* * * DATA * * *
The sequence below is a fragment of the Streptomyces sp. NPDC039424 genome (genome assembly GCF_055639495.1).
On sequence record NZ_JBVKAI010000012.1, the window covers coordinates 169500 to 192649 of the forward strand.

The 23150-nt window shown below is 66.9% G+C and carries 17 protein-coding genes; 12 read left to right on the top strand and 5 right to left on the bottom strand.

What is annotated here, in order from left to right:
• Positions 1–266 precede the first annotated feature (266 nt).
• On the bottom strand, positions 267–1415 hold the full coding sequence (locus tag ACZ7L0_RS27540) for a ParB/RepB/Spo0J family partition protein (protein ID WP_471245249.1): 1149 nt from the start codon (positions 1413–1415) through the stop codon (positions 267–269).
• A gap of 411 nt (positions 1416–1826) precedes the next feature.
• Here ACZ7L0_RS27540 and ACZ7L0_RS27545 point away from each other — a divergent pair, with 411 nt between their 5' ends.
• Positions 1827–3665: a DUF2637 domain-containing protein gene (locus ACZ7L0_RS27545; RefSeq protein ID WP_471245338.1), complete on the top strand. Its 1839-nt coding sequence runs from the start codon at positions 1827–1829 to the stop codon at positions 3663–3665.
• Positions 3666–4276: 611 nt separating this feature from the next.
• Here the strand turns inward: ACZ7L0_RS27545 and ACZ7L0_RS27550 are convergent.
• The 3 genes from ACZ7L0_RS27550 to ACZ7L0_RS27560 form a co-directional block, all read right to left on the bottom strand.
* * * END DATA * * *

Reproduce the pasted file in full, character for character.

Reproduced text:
The sequence below is a fragment of the Streptomyces sp. NPDC039424 genome (genome assembly GCF_055639495.1).
On sequence record NZ_JBVKAI010000012.1, the window covers coordinates 169500 to 192649 of the forward strand.

The 23150-nt window shown below is 66.9% G+C and carries 17 protein-coding genes; 12 read left to right on the top strand and 5 right to left on the bottom strand.

What is annotated here, in order from left to right:
• Positions 1–266 precede the first annotated feature (266 nt).
• On the bottom strand, positions 267–1415 hold the full coding sequence (locus tag ACZ7L0_RS27540) for a ParB/RepB/Spo0J family partition protein (protein ID WP_471245249.1): 1149 nt from the start codon (positions 1413–1415) through the stop codon (positions 267–269).
• A gap of 411 nt (positions 1416–1826) precedes the next feature.
• Here ACZ7L0_RS27540 and ACZ7L0_RS27545 point away from each other — a divergent pair, with 411 nt between their 5' ends.
• Positions 1827–3665: a DUF2637 domain-containing protein gene (locus ACZ7L0_RS27545; RefSeq protein ID WP_471245338.1), complete on the top strand. Its 1839-nt coding sequence runs from the start codon at positions 1827–1829 to the stop codon at positions 3663–3665.
• Positions 3666–4276: 611 nt separating this feature from the next.
• Here the strand turns inward: ACZ7L0_RS27545 and ACZ7L0_RS27550 are convergent.
• The 3 genes from ACZ7L0_RS27550 to ACZ7L0_RS27560 form a co-directional block, all read right to left on the bottom strand.